Depression is one of the most recognized mental illnesses today. We see never-ending commercials about medications to treat depression. Odds are, you know someone who has been diagnosed with depression, even if they’ve never told you. Or you may even believe that you have experienced symptoms of depression. The Centers for Disease Control and Prevention (CDC) reported that data from a National Health Interview Survey conducted in 2019, reported that 11.5% of Americans experienced mild symptoms of depression and 2.8% reported experiencing severe symptoms.
Depression is listed as a mood disorder in the Diagnostic and Statistical Manual of Mental Disorders (DSM). The DSM provides criteria for the diagnosis of mental health disorders. We live in a chaotic, ever-changing, and information heavy world. People are often dealing with many stressors and may not always notice the emotional and mental changes they are experiencing. As statistics of depression will continue to change in the coming months, here are five things to know about depression, one of the most common mental disorders:
1) Symptoms of depression include changes in sleep, changes in appetite, weight loss/gain, fatigue, depressed mood, loss of interest/pleasure in activities, increased feelings of hopelessness/worthlessness, crying, self-harm, suicidal thoughts and/or attempts.
2) Causes for depression may include family history, brain chemistry, trauma, medical conditions, substance use, and hormone history/changes.
3) Types of depression include major depression, postpartum depression, persistent depressive disorder, and atypical depression. These types of depression would be diagnosed by a mental healthcare professional.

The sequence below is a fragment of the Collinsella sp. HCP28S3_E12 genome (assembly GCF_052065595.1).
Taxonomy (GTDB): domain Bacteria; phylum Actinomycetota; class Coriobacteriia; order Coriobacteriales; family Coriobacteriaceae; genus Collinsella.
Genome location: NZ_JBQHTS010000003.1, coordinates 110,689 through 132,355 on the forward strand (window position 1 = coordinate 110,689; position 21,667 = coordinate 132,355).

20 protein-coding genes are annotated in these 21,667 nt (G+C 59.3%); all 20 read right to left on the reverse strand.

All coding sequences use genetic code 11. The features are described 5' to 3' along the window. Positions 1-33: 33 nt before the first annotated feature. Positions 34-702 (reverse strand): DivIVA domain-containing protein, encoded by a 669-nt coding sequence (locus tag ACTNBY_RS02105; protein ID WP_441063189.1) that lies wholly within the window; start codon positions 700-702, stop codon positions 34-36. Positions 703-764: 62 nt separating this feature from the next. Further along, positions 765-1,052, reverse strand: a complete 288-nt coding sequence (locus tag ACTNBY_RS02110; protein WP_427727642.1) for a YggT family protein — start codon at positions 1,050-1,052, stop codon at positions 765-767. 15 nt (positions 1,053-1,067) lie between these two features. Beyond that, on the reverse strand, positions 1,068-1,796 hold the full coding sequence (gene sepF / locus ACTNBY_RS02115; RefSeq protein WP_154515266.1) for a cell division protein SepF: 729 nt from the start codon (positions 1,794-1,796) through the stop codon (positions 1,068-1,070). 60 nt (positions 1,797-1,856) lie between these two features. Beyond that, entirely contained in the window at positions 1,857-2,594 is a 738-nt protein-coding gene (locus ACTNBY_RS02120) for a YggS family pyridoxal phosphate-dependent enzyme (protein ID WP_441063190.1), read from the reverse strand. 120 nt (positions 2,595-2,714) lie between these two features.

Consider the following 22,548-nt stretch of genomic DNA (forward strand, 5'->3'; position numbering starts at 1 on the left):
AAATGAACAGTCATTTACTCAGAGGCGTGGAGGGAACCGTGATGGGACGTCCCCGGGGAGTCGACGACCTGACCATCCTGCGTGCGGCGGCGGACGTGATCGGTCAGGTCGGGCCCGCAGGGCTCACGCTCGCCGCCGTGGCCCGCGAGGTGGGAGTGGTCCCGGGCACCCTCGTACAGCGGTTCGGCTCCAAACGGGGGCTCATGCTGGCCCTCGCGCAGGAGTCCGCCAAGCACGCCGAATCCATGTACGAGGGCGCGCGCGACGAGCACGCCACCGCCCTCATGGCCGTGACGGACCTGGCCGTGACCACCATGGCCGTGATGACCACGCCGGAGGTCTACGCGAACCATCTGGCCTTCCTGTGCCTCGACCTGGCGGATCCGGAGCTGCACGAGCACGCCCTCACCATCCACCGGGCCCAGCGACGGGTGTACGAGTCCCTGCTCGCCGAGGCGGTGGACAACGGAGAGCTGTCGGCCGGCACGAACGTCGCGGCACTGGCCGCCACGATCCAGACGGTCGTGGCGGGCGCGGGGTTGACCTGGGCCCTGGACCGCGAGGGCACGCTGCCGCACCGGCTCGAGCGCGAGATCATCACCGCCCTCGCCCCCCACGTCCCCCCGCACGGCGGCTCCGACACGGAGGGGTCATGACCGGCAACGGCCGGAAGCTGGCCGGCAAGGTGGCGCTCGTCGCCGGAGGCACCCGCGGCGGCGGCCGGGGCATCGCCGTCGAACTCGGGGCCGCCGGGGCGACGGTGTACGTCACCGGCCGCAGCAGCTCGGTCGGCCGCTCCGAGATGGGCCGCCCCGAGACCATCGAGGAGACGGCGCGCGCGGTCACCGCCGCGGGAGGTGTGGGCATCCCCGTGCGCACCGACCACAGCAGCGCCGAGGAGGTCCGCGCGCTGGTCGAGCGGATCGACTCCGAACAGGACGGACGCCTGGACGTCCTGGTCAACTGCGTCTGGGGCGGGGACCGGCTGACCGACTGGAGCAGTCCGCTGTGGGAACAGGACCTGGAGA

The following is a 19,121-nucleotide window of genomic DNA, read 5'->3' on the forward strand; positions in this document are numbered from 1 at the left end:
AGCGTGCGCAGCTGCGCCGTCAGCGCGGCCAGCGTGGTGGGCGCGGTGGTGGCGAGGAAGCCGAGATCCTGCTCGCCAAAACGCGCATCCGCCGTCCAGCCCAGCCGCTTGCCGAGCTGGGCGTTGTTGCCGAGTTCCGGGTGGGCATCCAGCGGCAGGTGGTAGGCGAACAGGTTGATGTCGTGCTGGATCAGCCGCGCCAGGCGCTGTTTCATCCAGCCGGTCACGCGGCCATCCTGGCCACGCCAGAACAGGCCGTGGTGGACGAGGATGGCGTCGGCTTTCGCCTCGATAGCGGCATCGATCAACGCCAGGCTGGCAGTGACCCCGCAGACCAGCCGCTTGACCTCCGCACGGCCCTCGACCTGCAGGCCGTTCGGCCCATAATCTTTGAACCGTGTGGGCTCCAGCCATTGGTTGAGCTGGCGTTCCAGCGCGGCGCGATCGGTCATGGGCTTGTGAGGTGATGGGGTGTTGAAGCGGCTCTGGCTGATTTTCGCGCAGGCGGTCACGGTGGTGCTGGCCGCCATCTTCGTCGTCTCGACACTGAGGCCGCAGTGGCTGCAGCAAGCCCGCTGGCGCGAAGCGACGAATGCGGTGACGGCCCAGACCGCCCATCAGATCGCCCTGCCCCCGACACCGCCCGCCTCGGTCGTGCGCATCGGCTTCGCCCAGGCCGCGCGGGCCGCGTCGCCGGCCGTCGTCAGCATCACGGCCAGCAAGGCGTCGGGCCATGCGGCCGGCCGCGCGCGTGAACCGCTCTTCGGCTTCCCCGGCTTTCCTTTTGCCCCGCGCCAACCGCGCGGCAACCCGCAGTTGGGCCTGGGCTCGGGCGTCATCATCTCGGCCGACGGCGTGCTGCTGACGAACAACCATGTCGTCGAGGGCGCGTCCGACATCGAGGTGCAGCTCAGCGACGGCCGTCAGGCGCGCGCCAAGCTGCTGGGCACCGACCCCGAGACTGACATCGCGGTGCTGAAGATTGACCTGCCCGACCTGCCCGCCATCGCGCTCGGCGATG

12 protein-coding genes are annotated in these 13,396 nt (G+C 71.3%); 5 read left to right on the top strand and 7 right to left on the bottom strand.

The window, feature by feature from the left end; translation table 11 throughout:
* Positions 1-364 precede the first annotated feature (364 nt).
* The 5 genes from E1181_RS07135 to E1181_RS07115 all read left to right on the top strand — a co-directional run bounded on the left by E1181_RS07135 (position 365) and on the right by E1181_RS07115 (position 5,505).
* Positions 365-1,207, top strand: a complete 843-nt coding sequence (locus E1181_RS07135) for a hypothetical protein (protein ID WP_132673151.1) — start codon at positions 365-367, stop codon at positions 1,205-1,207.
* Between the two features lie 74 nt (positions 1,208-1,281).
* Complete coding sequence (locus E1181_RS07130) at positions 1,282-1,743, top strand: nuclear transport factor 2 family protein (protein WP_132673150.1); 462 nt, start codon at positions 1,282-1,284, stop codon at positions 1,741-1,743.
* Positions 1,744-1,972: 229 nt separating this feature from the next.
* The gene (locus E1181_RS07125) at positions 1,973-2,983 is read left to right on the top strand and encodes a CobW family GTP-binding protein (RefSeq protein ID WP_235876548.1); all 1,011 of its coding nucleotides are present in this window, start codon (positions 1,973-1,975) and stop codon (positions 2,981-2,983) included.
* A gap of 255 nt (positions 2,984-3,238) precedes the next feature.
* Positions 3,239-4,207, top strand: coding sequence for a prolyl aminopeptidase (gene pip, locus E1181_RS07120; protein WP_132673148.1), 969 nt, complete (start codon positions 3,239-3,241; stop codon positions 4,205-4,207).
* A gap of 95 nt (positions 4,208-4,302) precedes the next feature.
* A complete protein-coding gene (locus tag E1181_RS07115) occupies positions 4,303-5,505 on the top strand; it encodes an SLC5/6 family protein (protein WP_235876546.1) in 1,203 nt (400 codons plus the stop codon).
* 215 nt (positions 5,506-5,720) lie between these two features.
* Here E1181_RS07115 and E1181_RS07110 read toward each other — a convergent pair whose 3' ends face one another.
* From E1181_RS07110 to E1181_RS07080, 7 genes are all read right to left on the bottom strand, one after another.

4) Treatment for depression include therapy, medication management, and/or a combination of both. Individual therapy offers one-to-one sessions to explore the mental and emotional stressors and triggers that affect depression while medication management helps to create balance chemically. Medication management can help to stabilize the symptoms of depression enough to allow clients to work through the emotional/mental aspects. Treatment approaches with depression can include Cognitive Behavioral Therapy (CBT), Dialectical Behavioral Therapy (DBT), electroconvulsive therapy (ECT) may also be used on certain types of depression.
5) Depression often occurs with other mental health disorders. Depression and anxiety frequently (not always) occur together. Medications that treat one or the other are also frequently used in medication management.
Depression continues to be a major mental health concern. As you experience stressors in your life, you do not have to wait to be in a crisis to seek support. Seeking individual therapy can help you build and strengthen your coping skills, find more healthier coping techniques, and build stronger support systems. Therapy is always available and can be used as a proactive tool to stave off crises.
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